Milliam Murigi and Alfayo Onyango
Construction of malls is the order of the day in Nairobi as space in the metropolitan decreases.
In Karen suburbs alone, the emergence of three major malls (The Hub, The Well and the new Karen Waterfront) means competition with two of the most attractive complexes in Nairobi, Galleria and Nakumatt Crossroads, will escalate. Along Limuru Road, the over two-decade strong mega complex, Village Market is fighting for business with the biggest mall in East Africa, Two Rivers as well as Roslyn Riviera.
In Westlands, Sarirt Centre is being expanded to accommodate more shops and bigger parking lots. Nearby is Westgate Mall, which has shaken off the impact of the 2013 terror attack and is drawing customers in droves.
On Kiambu Road, there is Ridgeways Mall, Caita City Mall and the new and upcoming Kiambu Mall. There are also several new malls in Eastlands and on Mombasa Road, such as South End Mall on Lang’ata Road, which was demolished on Wednesday on claims that it was built on riparian land.
The new kid on the block, Waterfront Karen Mall, which will be the second biggest mall after Two Rivers, is offering 200,000 square feet of retail space, well before its scheduled opening date next month. It recently hosted the Kenya Wedding Awards and plans to host more events over its expansive property.
The entry of foreign supermarket chains has helped push developers into a frenzy of constructing malls. These include Choppies of South Africa at Kiambu Mall and Carrefour of France, which is managed under franchise by Al Futtaim.
Carrefour launched operations in Kenya in 2016 and currently operates five stores — at The Hub in Karen, Two Rivers Mall, Thika Road Mall, The Junction and Sarit Centre. Once opened, the Village Market store under constructiion will be Carrefour’s sixth store in Kenya.
So, is Nairobi becoming one big shopping mall? And how sustainable are these malls? According to Knight Frank’s Kenya Market update for First Half 2018 report, occupancy levels remained high for established malls at 90 per cent, but between 60 and 70 per cent for new malls. “There is an oversupply of big malls and we don’t need more of these buildings. In future, we are going to experience emergenc of smaller malls in between bigger malls,” says the report.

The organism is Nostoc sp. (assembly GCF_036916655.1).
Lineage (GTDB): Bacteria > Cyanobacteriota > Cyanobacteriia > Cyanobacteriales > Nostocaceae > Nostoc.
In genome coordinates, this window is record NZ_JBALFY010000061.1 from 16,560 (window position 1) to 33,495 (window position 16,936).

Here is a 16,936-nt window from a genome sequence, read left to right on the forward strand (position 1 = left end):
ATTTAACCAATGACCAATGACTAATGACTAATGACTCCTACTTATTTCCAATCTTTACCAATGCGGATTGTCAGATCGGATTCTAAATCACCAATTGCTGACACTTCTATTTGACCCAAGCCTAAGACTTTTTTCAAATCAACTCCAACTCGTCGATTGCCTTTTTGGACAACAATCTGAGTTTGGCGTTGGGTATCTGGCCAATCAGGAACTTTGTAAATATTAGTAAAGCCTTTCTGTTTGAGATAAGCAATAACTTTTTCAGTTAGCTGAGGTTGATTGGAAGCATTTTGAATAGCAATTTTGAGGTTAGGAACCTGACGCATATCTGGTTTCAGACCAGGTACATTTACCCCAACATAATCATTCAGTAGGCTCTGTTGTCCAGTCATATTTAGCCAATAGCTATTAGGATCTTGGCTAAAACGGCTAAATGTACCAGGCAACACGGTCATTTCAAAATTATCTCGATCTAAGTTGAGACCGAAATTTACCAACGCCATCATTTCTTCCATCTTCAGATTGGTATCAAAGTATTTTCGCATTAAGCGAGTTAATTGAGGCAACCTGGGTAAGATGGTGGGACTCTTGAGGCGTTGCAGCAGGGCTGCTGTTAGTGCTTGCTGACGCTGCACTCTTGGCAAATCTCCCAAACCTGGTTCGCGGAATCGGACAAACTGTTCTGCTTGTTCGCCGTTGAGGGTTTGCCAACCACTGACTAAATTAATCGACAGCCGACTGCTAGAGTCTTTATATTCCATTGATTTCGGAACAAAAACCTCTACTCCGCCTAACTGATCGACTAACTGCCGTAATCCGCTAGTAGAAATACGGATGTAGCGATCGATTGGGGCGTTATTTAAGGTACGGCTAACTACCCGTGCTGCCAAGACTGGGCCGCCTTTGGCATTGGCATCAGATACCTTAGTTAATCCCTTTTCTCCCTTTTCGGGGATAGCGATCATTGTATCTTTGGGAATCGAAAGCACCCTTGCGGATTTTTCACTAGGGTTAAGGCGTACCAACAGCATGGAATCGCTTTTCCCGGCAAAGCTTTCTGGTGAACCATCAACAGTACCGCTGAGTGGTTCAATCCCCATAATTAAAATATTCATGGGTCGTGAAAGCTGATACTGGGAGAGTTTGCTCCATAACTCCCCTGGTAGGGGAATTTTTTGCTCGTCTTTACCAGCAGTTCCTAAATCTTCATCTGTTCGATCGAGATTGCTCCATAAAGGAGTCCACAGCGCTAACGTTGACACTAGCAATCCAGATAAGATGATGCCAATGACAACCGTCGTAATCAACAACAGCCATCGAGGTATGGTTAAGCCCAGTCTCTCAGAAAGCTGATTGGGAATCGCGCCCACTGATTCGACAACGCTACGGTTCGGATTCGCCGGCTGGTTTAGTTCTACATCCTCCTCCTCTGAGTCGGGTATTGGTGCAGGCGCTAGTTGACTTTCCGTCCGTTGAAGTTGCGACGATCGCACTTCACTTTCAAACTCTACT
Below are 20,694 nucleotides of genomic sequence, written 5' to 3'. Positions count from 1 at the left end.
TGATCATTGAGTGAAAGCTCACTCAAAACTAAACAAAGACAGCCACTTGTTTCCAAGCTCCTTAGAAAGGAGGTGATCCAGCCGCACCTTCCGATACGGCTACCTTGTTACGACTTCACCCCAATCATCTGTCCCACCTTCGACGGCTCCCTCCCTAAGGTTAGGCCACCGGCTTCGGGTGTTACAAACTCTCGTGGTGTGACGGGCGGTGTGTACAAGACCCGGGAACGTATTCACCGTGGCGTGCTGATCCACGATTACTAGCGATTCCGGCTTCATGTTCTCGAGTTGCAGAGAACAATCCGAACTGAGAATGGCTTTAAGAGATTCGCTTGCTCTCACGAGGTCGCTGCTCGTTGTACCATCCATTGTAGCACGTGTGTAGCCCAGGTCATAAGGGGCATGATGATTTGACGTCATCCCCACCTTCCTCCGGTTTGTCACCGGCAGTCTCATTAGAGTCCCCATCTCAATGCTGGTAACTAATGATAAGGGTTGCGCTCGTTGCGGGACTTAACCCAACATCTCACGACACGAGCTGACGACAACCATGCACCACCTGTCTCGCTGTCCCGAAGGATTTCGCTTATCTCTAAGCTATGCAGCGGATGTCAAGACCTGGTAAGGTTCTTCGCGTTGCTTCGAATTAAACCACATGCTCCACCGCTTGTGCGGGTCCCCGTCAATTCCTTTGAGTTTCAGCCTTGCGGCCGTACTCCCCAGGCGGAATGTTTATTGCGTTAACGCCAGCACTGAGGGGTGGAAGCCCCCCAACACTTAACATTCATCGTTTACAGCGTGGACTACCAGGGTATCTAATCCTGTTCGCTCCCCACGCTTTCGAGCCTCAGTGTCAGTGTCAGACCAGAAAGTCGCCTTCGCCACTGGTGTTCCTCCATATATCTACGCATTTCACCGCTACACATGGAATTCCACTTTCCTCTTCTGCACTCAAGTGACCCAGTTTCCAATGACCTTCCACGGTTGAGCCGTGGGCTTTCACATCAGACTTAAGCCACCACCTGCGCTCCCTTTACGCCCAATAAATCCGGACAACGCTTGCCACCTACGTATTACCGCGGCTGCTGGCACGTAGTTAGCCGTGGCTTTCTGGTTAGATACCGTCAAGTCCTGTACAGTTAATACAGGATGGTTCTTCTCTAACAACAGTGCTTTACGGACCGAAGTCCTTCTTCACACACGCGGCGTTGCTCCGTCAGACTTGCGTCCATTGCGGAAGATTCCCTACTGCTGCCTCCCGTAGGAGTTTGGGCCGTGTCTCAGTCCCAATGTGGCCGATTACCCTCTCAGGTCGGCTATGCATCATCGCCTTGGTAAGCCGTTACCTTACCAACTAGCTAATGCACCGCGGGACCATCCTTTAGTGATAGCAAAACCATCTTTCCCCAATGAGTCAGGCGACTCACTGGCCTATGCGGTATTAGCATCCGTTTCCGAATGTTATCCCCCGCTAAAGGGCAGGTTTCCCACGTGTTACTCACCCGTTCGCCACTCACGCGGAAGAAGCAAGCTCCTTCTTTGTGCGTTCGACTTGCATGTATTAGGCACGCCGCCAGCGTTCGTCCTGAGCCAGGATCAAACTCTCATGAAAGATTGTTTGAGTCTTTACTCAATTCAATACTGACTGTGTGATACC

A similar Cytonn Investments report says occupancy rates in the retail sector declined to 80.3 per cent in 2017 from 89.3 per cent in 2016 due to increased supply of retail space through the opening of malls such as Two Rivers and a tough environment due to elections.
Most shopping malls depend on supermarkets for anchor tenant spaces “Notably, 2017 witnessed the closure of several Nakumatt branches due to insolvency and cashflow challenges leading to increased foothold of international retailers such as Carrefour and Souk Bazaar and local retailers such as Tuskys and Naivas taking up space previously occupied by former leading retailer,” said Nancy Murule, a research analyst at Cytonn.
Though the second half of 2018 projects a positive outlook mainly due to improvements in the economy, which is anticipated to boost the consumer spending power, most malls have started looking into other areas to drive traffic, especially after the shuttered stores, thinning crowds, empty parking lots and some retailers filed for bankruptcy.
Many have embraced hosting of events and concerts. “Good traffic to the malls means that other tenants get good business, which translates into rent for the landlord. Hence malls have started employing different tactics,” says David Muguku, WaterFront Karen Director.
For instance, the Koroga Festival has moved to the Two Rivers Mall, while the Junction and the Hub have hosted different music concerts.